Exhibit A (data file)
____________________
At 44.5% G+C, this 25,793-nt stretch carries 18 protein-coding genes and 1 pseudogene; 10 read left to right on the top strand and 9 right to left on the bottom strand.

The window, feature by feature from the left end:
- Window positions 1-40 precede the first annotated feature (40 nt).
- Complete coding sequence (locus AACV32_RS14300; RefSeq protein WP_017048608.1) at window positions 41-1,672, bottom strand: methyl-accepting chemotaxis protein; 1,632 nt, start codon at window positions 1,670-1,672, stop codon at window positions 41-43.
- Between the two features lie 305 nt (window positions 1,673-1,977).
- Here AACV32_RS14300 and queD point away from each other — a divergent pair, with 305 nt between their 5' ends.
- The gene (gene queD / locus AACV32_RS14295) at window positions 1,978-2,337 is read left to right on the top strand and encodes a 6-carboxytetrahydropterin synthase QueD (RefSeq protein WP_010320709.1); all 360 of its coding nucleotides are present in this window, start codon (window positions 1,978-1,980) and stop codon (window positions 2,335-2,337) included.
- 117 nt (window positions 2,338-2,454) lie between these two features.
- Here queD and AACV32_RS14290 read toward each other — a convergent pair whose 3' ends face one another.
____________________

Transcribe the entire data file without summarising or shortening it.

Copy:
At 44.5% G+C, this 25,793-nt stretch carries 18 protein-coding genes and 1 pseudogene; 10 read left to right on the top strand and 9 right to left on the bottom strand.

The window, feature by feature from the left end:
- Window positions 1-40 precede the first annotated feature (40 nt).
- Complete coding sequence (locus AACV32_RS14300; RefSeq protein WP_017048608.1) at window positions 41-1,672, bottom strand: methyl-accepting chemotaxis protein; 1,632 nt, start codon at window positions 1,670-1,672, stop codon at window positions 41-43.
- Between the two features lie 305 nt (window positions 1,673-1,977).
- Here AACV32_RS14300 and queD point away from each other — a divergent pair, with 305 nt between their 5' ends.
- The gene (gene queD / locus AACV32_RS14295) at window positions 1,978-2,337 is read left to right on the top strand and encodes a 6-carboxytetrahydropterin synthase QueD (RefSeq protein WP_010320709.1); all 360 of its coding nucleotides are present in this window, start codon (window positions 1,978-1,980) and stop codon (window positions 2,335-2,337) included.
- 117 nt (window positions 2,338-2,454) lie between these two features.
- Here queD and AACV32_RS14290 read toward each other — a convergent pair whose 3' ends face one another.